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Human hepatic stellate cells are not permissive for hepatitis C virus entry and replication
  1. Alexandre Florimond1,2,
  2. Philippe Chouteau1,2,
  3. Patrice Bruscella1,2,
  4. Jacques Le Seyec3,4,5,
  5. Emilie Mérour1,2,
  6. Nazim Ahnou1,2,
  7. Ariane Mallat1,2,6,
  8. Sophie Lotersztajn7,
  9. Jean-Michel Pawlotsky1,2,8
  1. 1Team ‘Pathophysiology and Therapy of Chronic Viral Hepatitis’, Inserm U955, Créteil, France
  2. 2Université Paris-Est, Créteil, France
  3. 3Inserm U1085, Institut de Recherche Santé Environnement & Travail (IRSET), Rennes, France
  4. 4Université de Rennes 1, Rennes, France
  5. 5Fédération de Recherche BIOSIT de Rennes, UMS 3480-US18, Rennes, France
  6. 6Department of Hepatology and Gastroenterology, Hôpital Henri Mondor, Créteil, France
  7. 7Centre de Recherche sur l'Inflammation, Inserm UMR 1149-Université Paris Diderot, Paris, France
  8. 8National Reference Center for Viral Hepatitis B, C, and Delta, Department of Virology, Hôpital Henri Mondor, Créteil, France
  1. Correspondence to Professor Jean-Michel Pawlotsky, Department of Virology, Hôpital Henri Mondor, 51 avenue du Maréchal de Lattre de Tassigny, Créteil 94010 France; jean-michel.pawlotsky{at}hmn.aphp.fr

Abstract

Background Chronic HCV infection is associated with the development of hepatic fibrosis. The direct role of HCV in the fibrogenic process is unknown. Specifically, whether HCV is able to infect hepatic stellate cells (HSCs) is debated.

Objective To assess whether human HSCs are susceptible to HCV infection.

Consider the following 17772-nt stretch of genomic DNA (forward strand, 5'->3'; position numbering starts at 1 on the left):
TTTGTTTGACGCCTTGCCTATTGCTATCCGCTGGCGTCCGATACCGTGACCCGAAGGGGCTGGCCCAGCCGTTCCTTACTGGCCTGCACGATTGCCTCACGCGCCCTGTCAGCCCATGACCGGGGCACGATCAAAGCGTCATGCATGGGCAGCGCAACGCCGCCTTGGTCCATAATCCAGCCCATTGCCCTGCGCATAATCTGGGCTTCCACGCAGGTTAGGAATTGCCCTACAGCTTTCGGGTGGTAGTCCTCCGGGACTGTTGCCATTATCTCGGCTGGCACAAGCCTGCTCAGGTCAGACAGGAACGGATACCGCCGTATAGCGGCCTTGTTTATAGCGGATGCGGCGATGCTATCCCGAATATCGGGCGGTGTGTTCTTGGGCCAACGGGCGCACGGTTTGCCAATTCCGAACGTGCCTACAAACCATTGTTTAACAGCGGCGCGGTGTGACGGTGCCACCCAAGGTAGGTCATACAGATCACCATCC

Design We combined a set of original HCV models, including the infectious genotype 2a JFH1 model (HCVcc), retroviral pseudoparticles expressing the folded HCV genotype 1b envelope glycoproteins (HCVpp) and a subgenomic genotype 1b HCV replicon, and two relevant cellular models, primary human HSCs from different patients and the LX-2 cell line, to assess whether HCV can infect/replicate in HSCs.

Results In contrast with the hepatocyte cell line Huh-7, neither infectious HCVcc nor HCVpp infected primary human HSCs or LX-2 cells. The cellular expression of host cellular factors required for HCV entry was high in Huh-7 cells but low in HSCs and LX-2 cells, with the exception of CD81. Finally, replication of a genotype 2a full-length RNA genome and a genotype 1b subgenomic replicon was impaired in primary human HSCs and LX-2 cells, which expressed low levels of cellular factors known to play a key role in the HCV life-cycle, suggesting that human HSCs are not permissive for HCV replication.

Conclusions Human HSCs are refractory to HCV infection. Both HCV entry and replication are deficient in these cells, regardless of the HCV genotype and origin of the cells. Thus, HCV infection of HSCs does not play a role in liver fibrosis. These results do not rule out a direct role of HCV infection of hepatocytes in the fibrogenic process.

  • Fibrosis
  • Fibrogenesis
  • Hepatic Stellate Cell
  • Hepatitis C

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